What Happens to Trash After It’s Tossed?
Garbage pickup doesn't have to be a mystery. Get the facts and learn where it goes.
An Inside Look at Waste Sorting and the Trash Cycle
Unless you’ve chosen to live a zero-waste lifestyle, you have a hand in the 258 million tons of waste Americans produce each year. And once your rubbish is picked up from your home or business, you probably don’t give it too much thought. But those empty food containers and old magazines have a long way to go after disposal.
From the waste transfer station to landfill processing. Learn what happens to your garbage after you throw it away from the experts at Colorado College, TerraCycle and The 5 Gyres Institute.
Beyond the Bin: What Happens to Our Garbage and Recycling
How Is Garbage Collected for Processing?
Whether it's curbside trash pickup at your home or dumpster service at your business, we’re all familiar with this step in the trash cycle. A hauler picks up your trash and transports it to either a transfer station or a landfill. But you might be surprised by how far it travels.
"Depending on the location, it may be within a few miles of town or it may be transported 100 miles or more to the nearest licensed site."
How Are Trash and Recyclables Separated?
A waste transfer station accepts and sorts trash, recyclables and other materials before sending them to the appropriate destination – usually a recycling center or the landfill. In addition to recycling, the waste sorting step often helps to conserve natural resources since the heavy collection trucks don’t have to drive the longer distances to the landfill.
First, household trash is sorted to remove recyclable items like plastic bottles, paper and metal. This process is labor-intensive and workers where hazmat suits and face protection to avoid health risks.
In fact, the United States has recycled 93.9 million tons of waste as of 2018 and many states have mandatory recycling laws in place.
Once separated, recyclable materials are sent to nearby recycling centers to be prepared for reuse.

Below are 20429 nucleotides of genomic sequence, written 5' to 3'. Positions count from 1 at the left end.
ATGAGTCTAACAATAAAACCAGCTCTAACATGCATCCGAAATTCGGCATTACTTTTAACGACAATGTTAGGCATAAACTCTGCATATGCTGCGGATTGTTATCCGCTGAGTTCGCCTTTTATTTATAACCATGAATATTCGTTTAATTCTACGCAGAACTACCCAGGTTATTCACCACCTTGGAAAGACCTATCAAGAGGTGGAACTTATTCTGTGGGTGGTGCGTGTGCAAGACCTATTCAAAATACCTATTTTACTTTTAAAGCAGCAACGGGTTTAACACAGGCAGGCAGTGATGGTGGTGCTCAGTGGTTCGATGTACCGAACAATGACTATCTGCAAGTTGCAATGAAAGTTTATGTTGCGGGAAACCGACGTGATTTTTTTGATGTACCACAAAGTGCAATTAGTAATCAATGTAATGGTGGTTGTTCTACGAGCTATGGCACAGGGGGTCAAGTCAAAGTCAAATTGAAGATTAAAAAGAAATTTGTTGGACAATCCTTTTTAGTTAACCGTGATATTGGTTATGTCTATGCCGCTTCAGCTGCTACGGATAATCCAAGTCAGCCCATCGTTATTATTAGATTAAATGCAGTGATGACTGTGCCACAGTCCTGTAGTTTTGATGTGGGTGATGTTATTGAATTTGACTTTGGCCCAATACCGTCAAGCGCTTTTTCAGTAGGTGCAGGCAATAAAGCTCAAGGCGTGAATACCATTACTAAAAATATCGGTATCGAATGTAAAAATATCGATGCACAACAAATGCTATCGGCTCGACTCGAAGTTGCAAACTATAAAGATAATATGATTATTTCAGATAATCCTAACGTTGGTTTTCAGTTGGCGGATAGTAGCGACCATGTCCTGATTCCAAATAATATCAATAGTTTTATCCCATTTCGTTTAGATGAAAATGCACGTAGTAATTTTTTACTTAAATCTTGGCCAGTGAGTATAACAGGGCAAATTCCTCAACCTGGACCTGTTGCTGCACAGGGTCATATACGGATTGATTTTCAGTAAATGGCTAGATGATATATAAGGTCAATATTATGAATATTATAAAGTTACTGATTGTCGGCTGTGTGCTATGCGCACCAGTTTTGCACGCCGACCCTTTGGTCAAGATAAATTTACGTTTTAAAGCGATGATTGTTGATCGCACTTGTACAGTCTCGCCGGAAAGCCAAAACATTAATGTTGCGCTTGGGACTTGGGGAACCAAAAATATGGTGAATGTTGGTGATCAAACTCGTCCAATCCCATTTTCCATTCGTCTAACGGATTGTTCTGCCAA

In some locations, items like furniture, bicycles and books in good condition can be sent to a secondhand store for reuse.
What Happens to Our Recycling?
Recyclable items separated at the waste transfer station are sent on to a recycling center. For expert insight about the recycling process, we talked to Brett Stevens, the Vice President of Material Procurement and Sales at TerraCycle.
“Many facilities use multiple sorting techniques to sort recyclables,” Stevens said. “This includes manual sorting by hand, and then putting the material down an optical or NIR (near infra-red) line to sort plastics by the polymer that they’re made of.”
After the materials are sorted, the “like” items are baled together. Then they’re ready to be converted into new materials, keeping reusable resources from the landfill.
"Materials are purchased by re-processors to sort materials further by color, density, etc. After a certain polymer is shredded down to a small size and washed, this becomes a commodity on the plastics market that can be purchased by any product manufacturer to be used as a raw material."
Many cities aim to increase their recycled materials as much as possible by incentivizing businesses and increasing the availability of recycling bins. For instance, businesses participating in the Phoenix Green Business Leaders Program have diverted 18 million pounds of recyclables with goals to increase their diversion rates each year.
What Happens to Trash in Landfills?
In most areas, nonrecyclable garbage is sent to the landfill. In modern landfills, trash is strategically layered with complex liner and drainage systems, allowing it to decompose naturally with the smallest environmental impact possible. Once a landfill is full, it is capped and covered with at least two feet of soil to limit migration of debris and protect the environment from contaminants.
"Landfills are also required by the EPA to monitor non-methane organic compounds that are in the gases that escape into the atmosphere. These compounds can cause smog and other health problems for people and animals that live nearby. The threshold for treatment is currently set by the EPA at 50 metric tons per year, which most often impacts large regional landfills rather than smaller or multiple, dispersed landfills."